(Johanna Theodolinde Erika Petri [birth name]; Dr. Erika Fuchs)
born on December 7, 1906 in Rostock
died April 22, 2005 in Munich
German translator of Disney comics
115th birthday on December 7, 2021
Erika Fuchs, the first and for a long time the only translator of Disney comics into German, is revered far beyond the comic scene for her congenial, witty and subtle linguistic creations. Elfriede Jelinek wished her the Büchner Prize, and to Elke Heidenreich she was “a linguistically powerful teacher who also taught me to understand the absurdities of life early on.”
Her career as a translator began in 1951, when the 44-year-old art historian with a doctorate and mother of two adolescent sons drove from Schwarzenbach an der Saale to Stuttgart to acquire translation jobs at Readers Digest. She dreamed of translating sophisticated English literature, but instead was presented with a stack of Mickey Mouse magazines. As the daughter of an upper-middle-class family, she was convinced “that this kind of thing wouldn't work at all in Germany.”
Nevertheless, she took the well-paid job and became editor-in-chief of the newly founded Ehapa publishing house. When selecting stories, she made sure they contained “no cruelty or sexual innuendo,” but instead had “as rich a vocabulary as possible, because children can ask and should learn.” She drew inspiration from the drawings of legendary Donald Duck creator Carl Barks, and with imagination and linguistic power, far from “Duckburgh slang,” developed a unique German Duckburg idiom rich in puns and quotations, rhymes, alliteration, onomatopoeia, and “ericatives” (grübel, grübel (brood, brood)). Through linguistic typecasting, Disney characters became memorable: Scrooge, Fuchs explained, “knows how to use the subjunctive correctly and revels in quotations, as old gentlemen are wont to do.” In contrast, Donald “sometimes elevates his damaged sense of self with highfalutin speech or poetic phrases.” While nephews Tick, Trick and Track speak in a “snappy conversational style.” She invented names like Gundel Gaukeley, the Panzerknacker or Daniel Düsentrieb, whose saying “dem Ingeniör ist nichts zu schwör” has long been “Kult”.
Until 1972, Erika Fuchs translated all Disney material, thus shaping the language and lifestyle of the post-war youth and the '68 generation. With irony and linguistic wit, she brushed educated bourgeois linguistic material against the grain, caricaturing classic quotations as well as National Socialist linguistic relics. Critics of the comics, which were frowned upon in the Adenauer era as “trash and filthy literature,” she unapologetically blasted, claiming, “You can't be educated enough to translate comics.” She proved it, tinkering ceaselessly with the editing of her translations until a weak eye made it impossible for the 88-year-old to work. Erika Fuchs reached the age of 98, and her Duckburg style of speaking has left the children's rooms and conquered the feuilleton and the Internet.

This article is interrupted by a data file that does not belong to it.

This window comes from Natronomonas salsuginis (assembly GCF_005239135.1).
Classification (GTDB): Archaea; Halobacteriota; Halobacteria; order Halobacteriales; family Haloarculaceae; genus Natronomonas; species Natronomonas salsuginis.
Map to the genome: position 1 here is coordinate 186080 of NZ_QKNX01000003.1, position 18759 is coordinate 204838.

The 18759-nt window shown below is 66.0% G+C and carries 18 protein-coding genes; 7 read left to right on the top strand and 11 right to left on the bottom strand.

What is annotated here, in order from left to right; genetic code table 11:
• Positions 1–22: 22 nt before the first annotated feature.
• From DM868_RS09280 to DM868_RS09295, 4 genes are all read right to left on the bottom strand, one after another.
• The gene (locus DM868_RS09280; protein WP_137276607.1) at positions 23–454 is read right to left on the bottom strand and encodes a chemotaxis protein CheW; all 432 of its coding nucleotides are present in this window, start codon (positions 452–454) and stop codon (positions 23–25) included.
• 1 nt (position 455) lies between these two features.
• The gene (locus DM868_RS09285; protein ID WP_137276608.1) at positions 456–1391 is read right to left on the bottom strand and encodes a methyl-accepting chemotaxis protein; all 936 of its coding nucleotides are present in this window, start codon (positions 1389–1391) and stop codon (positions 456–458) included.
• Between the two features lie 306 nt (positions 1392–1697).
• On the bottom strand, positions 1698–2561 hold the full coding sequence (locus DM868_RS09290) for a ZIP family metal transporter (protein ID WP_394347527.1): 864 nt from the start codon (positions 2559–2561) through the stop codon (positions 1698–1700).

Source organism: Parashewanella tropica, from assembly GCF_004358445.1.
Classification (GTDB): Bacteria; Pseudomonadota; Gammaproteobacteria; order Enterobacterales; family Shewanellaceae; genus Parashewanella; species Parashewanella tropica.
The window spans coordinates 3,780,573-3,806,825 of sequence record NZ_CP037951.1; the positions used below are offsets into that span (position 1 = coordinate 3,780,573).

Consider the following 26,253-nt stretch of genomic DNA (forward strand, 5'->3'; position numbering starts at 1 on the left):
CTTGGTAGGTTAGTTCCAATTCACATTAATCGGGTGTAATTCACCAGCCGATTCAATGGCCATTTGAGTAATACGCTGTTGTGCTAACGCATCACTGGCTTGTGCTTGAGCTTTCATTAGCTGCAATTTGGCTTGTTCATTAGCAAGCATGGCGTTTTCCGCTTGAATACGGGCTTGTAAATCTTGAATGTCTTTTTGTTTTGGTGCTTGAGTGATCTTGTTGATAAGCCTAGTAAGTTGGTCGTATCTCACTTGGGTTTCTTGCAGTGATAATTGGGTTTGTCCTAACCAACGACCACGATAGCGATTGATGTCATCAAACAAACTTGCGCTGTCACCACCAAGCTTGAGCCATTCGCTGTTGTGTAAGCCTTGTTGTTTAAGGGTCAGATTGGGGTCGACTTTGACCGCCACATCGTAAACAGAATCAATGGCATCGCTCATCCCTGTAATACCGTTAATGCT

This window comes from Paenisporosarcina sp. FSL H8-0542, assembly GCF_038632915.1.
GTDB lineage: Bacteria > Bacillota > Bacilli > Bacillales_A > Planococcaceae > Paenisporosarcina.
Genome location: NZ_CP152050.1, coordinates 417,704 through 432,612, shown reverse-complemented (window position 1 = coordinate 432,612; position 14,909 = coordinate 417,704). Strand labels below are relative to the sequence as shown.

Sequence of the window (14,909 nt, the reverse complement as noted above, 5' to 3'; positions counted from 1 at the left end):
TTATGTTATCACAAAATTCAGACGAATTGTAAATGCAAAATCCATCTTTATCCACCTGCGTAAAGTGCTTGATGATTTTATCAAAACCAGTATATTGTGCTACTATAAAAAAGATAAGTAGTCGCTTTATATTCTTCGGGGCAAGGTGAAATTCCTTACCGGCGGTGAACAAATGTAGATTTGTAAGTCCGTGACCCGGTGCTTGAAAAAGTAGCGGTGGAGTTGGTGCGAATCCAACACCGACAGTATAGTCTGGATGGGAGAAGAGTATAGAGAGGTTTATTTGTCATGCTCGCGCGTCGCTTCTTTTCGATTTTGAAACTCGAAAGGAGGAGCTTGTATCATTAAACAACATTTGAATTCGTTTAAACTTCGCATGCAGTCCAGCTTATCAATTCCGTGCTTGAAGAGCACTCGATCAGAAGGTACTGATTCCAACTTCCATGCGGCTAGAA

(Text from 2005, translated with www.DeepL.com/Translator (free version); translation edited by Luise F. Pusch)
(Links and detailed literature references can be found on the German Erika Fuchs page (click top right).
Author: Kerstin Reimers
From the obituary of the Egmont Ehapa publishing house:
For all her language education, Dr. Erika Fuchs' texts never seem stiff. For her, classics are not dead linguistic fossils, but always a living part of her world. But Dr. Fuchs not only worked classical linguistic material into her texts, she also rewrote the classics and created many a rhyme that became part of everyday language. Conversely, she also repeatedly integrated the colloquial language of the youth into her texts. She was always an attentive listener and observer and picked up suitable neologisms of the youth language to give them the higher consecration of the Duck language level.
From the obituary by Christian Kessler:
What Ms. Fuchs produced was not just fun, was not just good translation. It was the sense of linguistic beauty, and the fact that this sense arose precisely from the maligned genre of comic strips certainly taught not only me that beauty truly rests in the eye of the beholder and is not dependent on the standard of the favorite conventions of the time. The secret lies in the love that one gives to the respective object of passion. If you mean it honestly, something will last. Dr. Fuchs has succeeded in this. I read that again and again in the lines of my contemporaries.
She lived to be 98 years old. That is a good age. But her memory will live on forever in my soul and in everything I do. I do not believe in eternal life in the biblical sense, but I do believe that everything we do leaves its mark. When we traipse across the street grimly and people notice, that leaves traces. When we release beauty into the environment, that leaves traces. Dr. Erika Fuchs can rest assured. Her traces are in many places. And they have created beauty wherever they appeared. I love this woman.
(Translated with www.DeepL.com/Translator (free version), edited by Luise F. Pusch)
Literature & Sources
Bohn, Klaus; Fuchs, Erika (1996): Das Erika-Fuchs-Buch. Lüneburg. Dreidreizehn. ISBN 3-929746-10-7.
Bryan, Peter Cullen (2021): Creation, translation, and adaptation in Donald Duck comics. The dream of three lifetimes. Basingstoke. Palgrave Macmillan. (Palgrave fan studies) ISBN 9783030736361.
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